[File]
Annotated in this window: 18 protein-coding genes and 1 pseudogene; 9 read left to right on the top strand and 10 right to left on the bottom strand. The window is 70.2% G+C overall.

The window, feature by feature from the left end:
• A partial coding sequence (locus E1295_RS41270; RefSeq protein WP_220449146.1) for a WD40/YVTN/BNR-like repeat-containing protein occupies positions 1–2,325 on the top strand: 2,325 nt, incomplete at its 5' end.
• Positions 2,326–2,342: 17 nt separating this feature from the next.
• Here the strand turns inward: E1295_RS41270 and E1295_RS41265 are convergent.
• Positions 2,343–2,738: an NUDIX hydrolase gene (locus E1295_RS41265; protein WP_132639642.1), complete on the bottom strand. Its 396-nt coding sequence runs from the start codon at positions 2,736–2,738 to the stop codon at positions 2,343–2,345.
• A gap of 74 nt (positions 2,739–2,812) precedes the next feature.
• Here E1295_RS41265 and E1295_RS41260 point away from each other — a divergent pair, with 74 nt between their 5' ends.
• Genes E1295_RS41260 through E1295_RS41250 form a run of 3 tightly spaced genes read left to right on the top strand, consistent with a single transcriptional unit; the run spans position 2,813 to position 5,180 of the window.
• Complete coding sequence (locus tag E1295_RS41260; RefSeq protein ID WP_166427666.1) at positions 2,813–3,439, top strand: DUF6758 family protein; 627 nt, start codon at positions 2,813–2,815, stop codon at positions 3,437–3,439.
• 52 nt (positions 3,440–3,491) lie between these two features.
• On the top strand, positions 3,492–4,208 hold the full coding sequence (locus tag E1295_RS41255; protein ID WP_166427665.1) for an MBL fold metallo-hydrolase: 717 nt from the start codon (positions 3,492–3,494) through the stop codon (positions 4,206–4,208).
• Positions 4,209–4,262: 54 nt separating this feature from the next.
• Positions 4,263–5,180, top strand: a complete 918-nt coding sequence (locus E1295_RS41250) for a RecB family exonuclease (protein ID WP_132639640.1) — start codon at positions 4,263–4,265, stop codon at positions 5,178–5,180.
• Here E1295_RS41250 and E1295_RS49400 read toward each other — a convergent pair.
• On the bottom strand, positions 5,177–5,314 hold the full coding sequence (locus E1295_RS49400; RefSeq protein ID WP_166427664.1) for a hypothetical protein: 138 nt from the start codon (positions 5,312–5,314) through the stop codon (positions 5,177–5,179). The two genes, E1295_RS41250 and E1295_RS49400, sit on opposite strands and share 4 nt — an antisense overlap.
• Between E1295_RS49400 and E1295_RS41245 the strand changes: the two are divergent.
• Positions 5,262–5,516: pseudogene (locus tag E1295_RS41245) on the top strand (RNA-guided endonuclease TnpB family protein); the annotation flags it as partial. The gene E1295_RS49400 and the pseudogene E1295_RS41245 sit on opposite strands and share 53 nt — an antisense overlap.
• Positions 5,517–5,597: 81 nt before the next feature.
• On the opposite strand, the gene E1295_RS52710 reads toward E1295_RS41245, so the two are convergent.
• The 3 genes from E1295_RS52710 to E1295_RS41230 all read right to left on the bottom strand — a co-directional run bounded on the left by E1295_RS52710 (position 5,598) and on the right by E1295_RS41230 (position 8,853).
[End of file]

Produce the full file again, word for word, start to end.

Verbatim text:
Annotated in this window: 18 protein-coding genes and 1 pseudogene; 9 read left to right on the top strand and 10 right to left on the bottom strand. The window is 70.2% G+C overall.

The window, feature by feature from the left end:
• A partial coding sequence (locus E1295_RS41270; RefSeq protein WP_220449146.1) for a WD40/YVTN/BNR-like repeat-containing protein occupies positions 1–2,325 on the top strand: 2,325 nt, incomplete at its 5' end.
• Positions 2,326–2,342: 17 nt separating this feature from the next.
• Here the strand turns inward: E1295_RS41270 and E1295_RS41265 are convergent.
• Positions 2,343–2,738: an NUDIX hydrolase gene (locus E1295_RS41265; protein WP_132639642.1), complete on the bottom strand. Its 396-nt coding sequence runs from the start codon at positions 2,736–2,738 to the stop codon at positions 2,343–2,345.
• A gap of 74 nt (positions 2,739–2,812) precedes the next feature.
• Here E1295_RS41265 and E1295_RS41260 point away from each other — a divergent pair, with 74 nt between their 5' ends.
• Genes E1295_RS41260 through E1295_RS41250 form a run of 3 tightly spaced genes read left to right on the top strand, consistent with a single transcriptional unit; the run spans position 2,813 to position 5,180 of the window.
• Complete coding sequence (locus tag E1295_RS41260; RefSeq protein ID WP_166427666.1) at positions 2,813–3,439, top strand: DUF6758 family protein; 627 nt, start codon at positions 2,813–2,815, stop codon at positions 3,437–3,439.
• 52 nt (positions 3,440–3,491) lie between these two features.
• On the top strand, positions 3,492–4,208 hold the full coding sequence (locus tag E1295_RS41255; protein ID WP_166427665.1) for an MBL fold metallo-hydrolase: 717 nt from the start codon (positions 3,492–3,494) through the stop codon (positions 4,206–4,208).
• Positions 4,209–4,262: 54 nt separating this feature from the next.
• Positions 4,263–5,180, top strand: a complete 918-nt coding sequence (locus E1295_RS41250) for a RecB family exonuclease (protein ID WP_132639640.1) — start codon at positions 4,263–4,265, stop codon at positions 5,178–5,180.
• Here E1295_RS41250 and E1295_RS49400 read toward each other — a convergent pair.
• On the bottom strand, positions 5,177–5,314 hold the full coding sequence (locus E1295_RS49400; RefSeq protein ID WP_166427664.1) for a hypothetical protein: 138 nt from the start codon (positions 5,312–5,314) through the stop codon (positions 5,177–5,179). The two genes, E1295_RS41250 and E1295_RS49400, sit on opposite strands and share 4 nt — an antisense overlap.
• Between E1295_RS49400 and E1295_RS41245 the strand changes: the two are divergent.
• Positions 5,262–5,516: pseudogene (locus tag E1295_RS41245) on the top strand (RNA-guided endonuclease TnpB family protein); the annotation flags it as partial. The gene E1295_RS49400 and the pseudogene E1295_RS41245 sit on opposite strands and share 53 nt — an antisense overlap.
• Positions 5,517–5,597: 81 nt before the next feature.
• On the opposite strand, the gene E1295_RS52710 reads toward E1295_RS41245, so the two are convergent.
• The 3 genes from E1295_RS52710 to E1295_RS41230 all read right to left on the bottom strand — a co-directional run bounded on the left by E1295_RS52710 (position 5,598) and on the right by E1295_RS41230 (position 8,853).